It's common knowledge that it takes a village to hire someone. A lot comes together when trying to recruit talents for your team. You need to invest time, and if you're not careful, you might end up wasting time. It's always a team effort, so it is appreciated whenever there's help, internal or external.
External help especially via a good executive search agency can help you with your hiring requirements by ideating a search strategy after understand your talent requirements. They often lay the groundwork for hiring managers and internal talent acquisition. A good one will not be just an extension of your arms and legs in the search for talents but they become the salespeople pitching your opportunities, presenting your EVPs, and closing it with your selected talent.
While it's all good, hiring managers or internal recruiters sometimes rely on it so much that they forget the simple fact that these candidates will work with them and not with the agency’s team. Ultimately, the successful candidate will join the hiring manager's team. They also need to present the career opportunity, and make it an attractive proposition to those candidates too. Some even forget that their engagement with the candidate can make or break the candidate's interest in moving ahead with the process. Prospective employers should do well to remember that in hiring, evaluation goes both ways, and more often than not, the quality of engagement from the interviewers ultimately affects candidates' decision-making process.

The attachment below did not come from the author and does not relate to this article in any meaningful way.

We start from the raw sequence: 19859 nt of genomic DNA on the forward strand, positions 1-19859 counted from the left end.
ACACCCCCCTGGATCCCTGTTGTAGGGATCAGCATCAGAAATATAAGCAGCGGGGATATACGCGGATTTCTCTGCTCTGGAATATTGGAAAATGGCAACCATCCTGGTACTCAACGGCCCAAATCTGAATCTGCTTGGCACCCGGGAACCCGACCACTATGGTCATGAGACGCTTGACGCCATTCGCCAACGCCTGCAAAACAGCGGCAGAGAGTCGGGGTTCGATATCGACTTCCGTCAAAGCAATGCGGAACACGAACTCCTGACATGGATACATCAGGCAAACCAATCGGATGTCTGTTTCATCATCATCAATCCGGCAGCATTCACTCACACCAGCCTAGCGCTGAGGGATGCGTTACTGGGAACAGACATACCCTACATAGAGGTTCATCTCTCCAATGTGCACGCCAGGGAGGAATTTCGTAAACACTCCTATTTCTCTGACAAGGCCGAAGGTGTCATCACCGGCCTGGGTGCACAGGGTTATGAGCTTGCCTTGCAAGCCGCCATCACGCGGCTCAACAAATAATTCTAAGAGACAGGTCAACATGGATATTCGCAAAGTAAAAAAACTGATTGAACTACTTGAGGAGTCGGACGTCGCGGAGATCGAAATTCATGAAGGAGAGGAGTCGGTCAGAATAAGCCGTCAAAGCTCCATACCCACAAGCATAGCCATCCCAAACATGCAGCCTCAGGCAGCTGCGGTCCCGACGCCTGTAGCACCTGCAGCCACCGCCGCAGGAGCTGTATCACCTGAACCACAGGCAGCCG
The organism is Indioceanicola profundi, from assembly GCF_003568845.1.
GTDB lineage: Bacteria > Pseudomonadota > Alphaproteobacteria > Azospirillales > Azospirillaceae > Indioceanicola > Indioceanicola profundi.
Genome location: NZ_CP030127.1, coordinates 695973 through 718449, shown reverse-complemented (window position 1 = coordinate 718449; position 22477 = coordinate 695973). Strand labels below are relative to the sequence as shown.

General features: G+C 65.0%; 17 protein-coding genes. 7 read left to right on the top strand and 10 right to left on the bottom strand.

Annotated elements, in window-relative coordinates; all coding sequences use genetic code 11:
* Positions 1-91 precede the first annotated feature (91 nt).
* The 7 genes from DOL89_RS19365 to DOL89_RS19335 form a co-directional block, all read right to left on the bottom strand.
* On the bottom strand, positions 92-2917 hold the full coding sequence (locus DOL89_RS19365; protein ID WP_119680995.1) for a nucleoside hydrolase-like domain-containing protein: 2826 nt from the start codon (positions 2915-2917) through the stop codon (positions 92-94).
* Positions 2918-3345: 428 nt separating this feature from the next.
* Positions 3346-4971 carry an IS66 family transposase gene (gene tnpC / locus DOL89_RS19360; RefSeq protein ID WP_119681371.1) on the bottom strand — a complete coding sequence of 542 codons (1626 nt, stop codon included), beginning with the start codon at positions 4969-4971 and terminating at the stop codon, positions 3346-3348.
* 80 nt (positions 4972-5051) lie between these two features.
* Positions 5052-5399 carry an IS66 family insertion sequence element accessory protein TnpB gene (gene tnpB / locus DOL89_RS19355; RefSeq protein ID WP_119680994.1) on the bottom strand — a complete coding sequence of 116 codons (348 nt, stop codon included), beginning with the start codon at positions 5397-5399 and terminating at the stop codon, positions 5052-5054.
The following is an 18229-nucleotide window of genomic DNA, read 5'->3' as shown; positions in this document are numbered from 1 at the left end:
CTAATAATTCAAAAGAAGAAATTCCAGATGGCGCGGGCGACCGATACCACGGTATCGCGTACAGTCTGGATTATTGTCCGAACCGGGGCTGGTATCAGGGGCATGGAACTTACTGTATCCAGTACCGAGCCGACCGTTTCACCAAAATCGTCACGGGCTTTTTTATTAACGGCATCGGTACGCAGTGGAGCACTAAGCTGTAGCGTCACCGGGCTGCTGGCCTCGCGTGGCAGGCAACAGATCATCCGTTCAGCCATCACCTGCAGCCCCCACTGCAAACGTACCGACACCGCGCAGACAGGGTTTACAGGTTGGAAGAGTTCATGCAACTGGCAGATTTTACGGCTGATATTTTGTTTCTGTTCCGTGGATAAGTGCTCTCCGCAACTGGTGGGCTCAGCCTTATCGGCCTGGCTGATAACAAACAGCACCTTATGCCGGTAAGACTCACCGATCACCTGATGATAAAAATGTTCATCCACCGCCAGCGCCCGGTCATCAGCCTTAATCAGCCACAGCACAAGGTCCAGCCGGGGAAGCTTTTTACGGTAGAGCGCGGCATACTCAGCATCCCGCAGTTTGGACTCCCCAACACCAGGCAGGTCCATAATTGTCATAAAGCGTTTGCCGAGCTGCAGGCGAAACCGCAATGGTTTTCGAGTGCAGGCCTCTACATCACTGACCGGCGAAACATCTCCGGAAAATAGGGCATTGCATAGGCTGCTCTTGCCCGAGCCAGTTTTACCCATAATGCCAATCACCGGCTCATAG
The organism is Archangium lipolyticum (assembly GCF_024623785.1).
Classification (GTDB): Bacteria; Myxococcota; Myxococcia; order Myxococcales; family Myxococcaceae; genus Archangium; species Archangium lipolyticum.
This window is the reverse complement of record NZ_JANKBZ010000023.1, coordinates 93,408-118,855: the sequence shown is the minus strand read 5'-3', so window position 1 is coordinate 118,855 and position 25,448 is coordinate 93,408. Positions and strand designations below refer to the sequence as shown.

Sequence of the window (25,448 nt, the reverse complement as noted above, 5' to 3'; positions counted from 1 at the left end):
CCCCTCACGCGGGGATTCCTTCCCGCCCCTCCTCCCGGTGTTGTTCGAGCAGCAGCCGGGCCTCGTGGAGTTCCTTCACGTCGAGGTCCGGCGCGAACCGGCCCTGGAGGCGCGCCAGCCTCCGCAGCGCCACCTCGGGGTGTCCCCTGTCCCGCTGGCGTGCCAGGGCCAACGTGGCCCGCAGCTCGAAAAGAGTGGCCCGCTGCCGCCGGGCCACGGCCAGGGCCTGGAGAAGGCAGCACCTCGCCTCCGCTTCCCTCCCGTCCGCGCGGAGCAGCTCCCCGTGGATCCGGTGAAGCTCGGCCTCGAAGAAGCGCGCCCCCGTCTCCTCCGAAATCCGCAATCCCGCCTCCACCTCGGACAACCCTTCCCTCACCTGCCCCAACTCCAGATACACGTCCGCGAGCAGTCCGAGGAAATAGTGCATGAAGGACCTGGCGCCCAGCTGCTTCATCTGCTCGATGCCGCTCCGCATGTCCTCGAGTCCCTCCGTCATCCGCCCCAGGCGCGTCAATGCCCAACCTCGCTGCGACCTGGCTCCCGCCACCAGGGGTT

What are some basic things to note that internal TAs or hiring managers can do to engage their candidates positively?
- Do not assume that the agency has explained the opportunity well enough to the candidate. There might be vital information that the external recruiter might not know of. It would help to do a run-through and check what the candidates think about the opportunity.
- Come prepared for the interview with the intention of evaluating and attracting great talents. There is a fine line between being confident and arrogant; thread it carefully.
- Get your act together; there is nothing more disappointing for a candidate than to be interviewed for a dream role with a dream employer only to find a messy and thoughtless hiring process.
- Be friendly but still be professional.
- If they are way out of your budget from the get-go, do not make candidates go through countless rounds only to find out the role is not going to pay their expectations.
Sometimes, poor engagement happens not because of anyone's fault but purely circumstantial. Most hiring managers or internal TAs have a lot on their plate, especially for growing companies and teams. In these situations, teamwork and being in sync with everyone makes a difference so as not to deviate from and neglect great candidate experience entirely.
There is nothing that can’t be worked out with proper and open lines of communication; just like what I said earlier, it takes a village to hire talents.